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The English Ward

“What,” say you, “are you giving me advice? Indeed, have you already advised yourself, already corrected your own faults? Is this the reason why you have leisure to reform other men?” No, I am not so shameless as to undertake to cure my fellow-men when I am ill myself. I am, however, discussing with you troubles which concern us both, and sharing the remedy with you, just as if we were lying ill in the same hospital.

—Seneca, Letter XXVII. “On the Good Which Abides”

 

Walk 1

As an assistant professor at the University of Alabama, newly (even in her fourth year) immersed in an English department in a relatively small town, Emily is apprehensive about disclosing too much at faculty dinner parties. Much like Emily, Stephen, an MFA student in creative writing, fears that he reveals too much of himself, even by means of the subjects he pursues. He worries that the professors who have welcomed him into their lives are more concerned for his health than his development as a student.

Our independent study this semester is organized around the following questions: if the English Department is, as we have often joked, a hospital ward, what kind of specialists are writers and what kind scholars? What manner of cures and prolonging tactics are deployed by the various faculty and students in the English department in order to survive a geographical move? Via the useful analogues of the university as hospital, the teacher as doctor or therapist, the student as patient or analysand, and literature as medicine or analgesic, we seek to discuss our academic pursuits as they stand in relation to our everyday lives; we will attempt a therapeutic act. Although our project will certainly usher in exaggeration, even melodrama, we must steer clear of objective analysis.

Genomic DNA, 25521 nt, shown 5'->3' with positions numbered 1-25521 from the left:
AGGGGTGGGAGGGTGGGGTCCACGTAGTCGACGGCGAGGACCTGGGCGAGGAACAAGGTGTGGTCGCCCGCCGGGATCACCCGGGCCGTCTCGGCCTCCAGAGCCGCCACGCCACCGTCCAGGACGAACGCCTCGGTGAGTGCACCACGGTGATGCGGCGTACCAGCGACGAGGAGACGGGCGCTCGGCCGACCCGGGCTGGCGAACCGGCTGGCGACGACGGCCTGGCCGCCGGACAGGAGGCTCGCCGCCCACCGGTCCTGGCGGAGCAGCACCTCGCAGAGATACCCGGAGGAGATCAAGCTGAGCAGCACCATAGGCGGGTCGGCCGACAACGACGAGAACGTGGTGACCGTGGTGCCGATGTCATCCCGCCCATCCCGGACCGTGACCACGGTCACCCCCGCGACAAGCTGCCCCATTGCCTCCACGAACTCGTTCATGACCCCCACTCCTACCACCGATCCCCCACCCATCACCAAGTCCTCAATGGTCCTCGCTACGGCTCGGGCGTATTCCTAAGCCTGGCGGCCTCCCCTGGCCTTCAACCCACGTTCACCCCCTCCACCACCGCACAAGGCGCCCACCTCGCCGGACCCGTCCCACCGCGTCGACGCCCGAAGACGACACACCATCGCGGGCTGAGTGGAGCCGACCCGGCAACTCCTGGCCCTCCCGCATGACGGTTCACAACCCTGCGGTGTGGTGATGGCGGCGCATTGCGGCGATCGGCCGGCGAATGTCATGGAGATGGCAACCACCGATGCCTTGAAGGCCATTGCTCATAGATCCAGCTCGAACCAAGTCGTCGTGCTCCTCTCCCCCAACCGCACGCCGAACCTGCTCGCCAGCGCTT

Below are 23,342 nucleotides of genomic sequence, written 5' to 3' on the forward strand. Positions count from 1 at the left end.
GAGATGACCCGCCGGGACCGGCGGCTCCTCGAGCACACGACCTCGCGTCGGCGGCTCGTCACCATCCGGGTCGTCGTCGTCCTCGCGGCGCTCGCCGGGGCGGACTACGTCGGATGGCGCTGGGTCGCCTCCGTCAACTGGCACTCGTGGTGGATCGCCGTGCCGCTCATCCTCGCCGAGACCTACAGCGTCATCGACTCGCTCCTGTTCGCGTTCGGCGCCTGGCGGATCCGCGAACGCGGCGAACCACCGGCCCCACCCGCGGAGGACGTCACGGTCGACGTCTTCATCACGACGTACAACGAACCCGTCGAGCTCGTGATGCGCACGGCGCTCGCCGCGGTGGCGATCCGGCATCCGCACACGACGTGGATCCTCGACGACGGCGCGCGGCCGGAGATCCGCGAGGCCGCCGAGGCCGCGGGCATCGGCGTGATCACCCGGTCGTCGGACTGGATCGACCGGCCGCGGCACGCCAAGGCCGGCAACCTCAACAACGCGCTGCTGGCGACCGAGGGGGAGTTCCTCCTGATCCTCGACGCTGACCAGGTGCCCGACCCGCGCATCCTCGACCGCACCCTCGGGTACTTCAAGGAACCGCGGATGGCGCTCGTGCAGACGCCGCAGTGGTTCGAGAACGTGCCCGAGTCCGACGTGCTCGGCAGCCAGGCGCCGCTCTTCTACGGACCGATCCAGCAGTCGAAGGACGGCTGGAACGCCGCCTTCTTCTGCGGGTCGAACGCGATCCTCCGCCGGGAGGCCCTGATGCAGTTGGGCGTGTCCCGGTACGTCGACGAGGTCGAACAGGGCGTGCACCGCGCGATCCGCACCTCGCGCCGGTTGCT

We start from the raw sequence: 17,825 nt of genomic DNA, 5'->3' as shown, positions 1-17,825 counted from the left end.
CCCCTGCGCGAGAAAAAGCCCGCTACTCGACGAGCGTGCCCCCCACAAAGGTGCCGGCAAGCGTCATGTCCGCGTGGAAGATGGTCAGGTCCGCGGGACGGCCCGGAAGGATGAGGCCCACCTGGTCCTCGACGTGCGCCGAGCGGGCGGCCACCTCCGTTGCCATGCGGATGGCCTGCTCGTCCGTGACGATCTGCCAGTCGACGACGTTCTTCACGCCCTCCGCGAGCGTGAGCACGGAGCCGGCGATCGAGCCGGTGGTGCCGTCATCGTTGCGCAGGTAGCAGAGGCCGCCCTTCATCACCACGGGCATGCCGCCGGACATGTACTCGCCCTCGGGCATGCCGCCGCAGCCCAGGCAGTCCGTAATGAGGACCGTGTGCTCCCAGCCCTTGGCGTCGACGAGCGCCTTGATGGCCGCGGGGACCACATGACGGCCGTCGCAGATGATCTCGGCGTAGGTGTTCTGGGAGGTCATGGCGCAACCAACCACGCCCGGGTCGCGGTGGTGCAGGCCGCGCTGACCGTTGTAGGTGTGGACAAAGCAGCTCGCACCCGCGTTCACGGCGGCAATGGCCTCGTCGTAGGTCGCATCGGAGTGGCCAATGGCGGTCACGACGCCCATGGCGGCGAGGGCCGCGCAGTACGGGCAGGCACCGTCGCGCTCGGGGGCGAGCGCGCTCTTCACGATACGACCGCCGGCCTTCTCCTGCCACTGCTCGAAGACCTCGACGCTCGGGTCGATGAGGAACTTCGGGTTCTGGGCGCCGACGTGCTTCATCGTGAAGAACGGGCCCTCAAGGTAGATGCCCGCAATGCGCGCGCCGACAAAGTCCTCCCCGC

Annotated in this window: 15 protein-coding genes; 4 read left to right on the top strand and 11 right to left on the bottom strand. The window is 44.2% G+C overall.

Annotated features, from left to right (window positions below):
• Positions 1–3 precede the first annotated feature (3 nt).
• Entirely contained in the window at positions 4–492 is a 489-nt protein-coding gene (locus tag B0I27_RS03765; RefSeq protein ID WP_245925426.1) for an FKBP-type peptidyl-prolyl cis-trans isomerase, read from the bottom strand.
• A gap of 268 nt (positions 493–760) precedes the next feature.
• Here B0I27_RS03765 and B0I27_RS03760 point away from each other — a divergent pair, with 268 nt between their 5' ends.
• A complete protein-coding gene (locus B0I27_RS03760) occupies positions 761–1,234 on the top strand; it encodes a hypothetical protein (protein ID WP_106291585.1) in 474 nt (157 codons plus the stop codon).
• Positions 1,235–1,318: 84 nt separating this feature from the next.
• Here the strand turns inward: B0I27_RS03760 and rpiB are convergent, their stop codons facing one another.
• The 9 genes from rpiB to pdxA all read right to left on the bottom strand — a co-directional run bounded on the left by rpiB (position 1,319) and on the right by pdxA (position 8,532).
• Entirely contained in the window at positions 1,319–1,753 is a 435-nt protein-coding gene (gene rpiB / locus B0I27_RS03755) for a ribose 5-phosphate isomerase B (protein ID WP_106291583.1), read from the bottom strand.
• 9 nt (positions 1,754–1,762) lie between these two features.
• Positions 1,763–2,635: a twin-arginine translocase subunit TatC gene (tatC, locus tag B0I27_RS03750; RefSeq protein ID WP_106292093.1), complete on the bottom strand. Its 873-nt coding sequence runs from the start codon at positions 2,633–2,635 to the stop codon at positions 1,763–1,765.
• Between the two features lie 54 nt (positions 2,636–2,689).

Instead of holding a weekly meeting in Emily’s office during working hours, we will read independently then meet on Sundays at an abandoned golf course where we will walk together for an indeterminate period of time. Anxiety and loneliness, like our walks, are at the heart of our project. How did we get here and why are we housed together? At the end of each walk, we will reflect on our conversation in writing.

 

{To read more of this piece, please purchase Issue 39.2.}

 

Stephen Gropp-Hess is an MA candidate in art history at the University of Illinois at Chicago. His research is particularly concerned with the history of private and intimate space in the twentieth century. More of his work can be seen in journals including Sleepingfish and Unsaid.

Emily O. Wittman is an associate professor of English at the University of Alabama. She is particularly invested in reading and authoring collaborative works. She has co-authored several essays and translations. Two collections (co-edited with Maria DiBattista) are forthcoming from Cambridge UP: Modernism and Autobiography and The Cambridge Companion to Autobiography.

 

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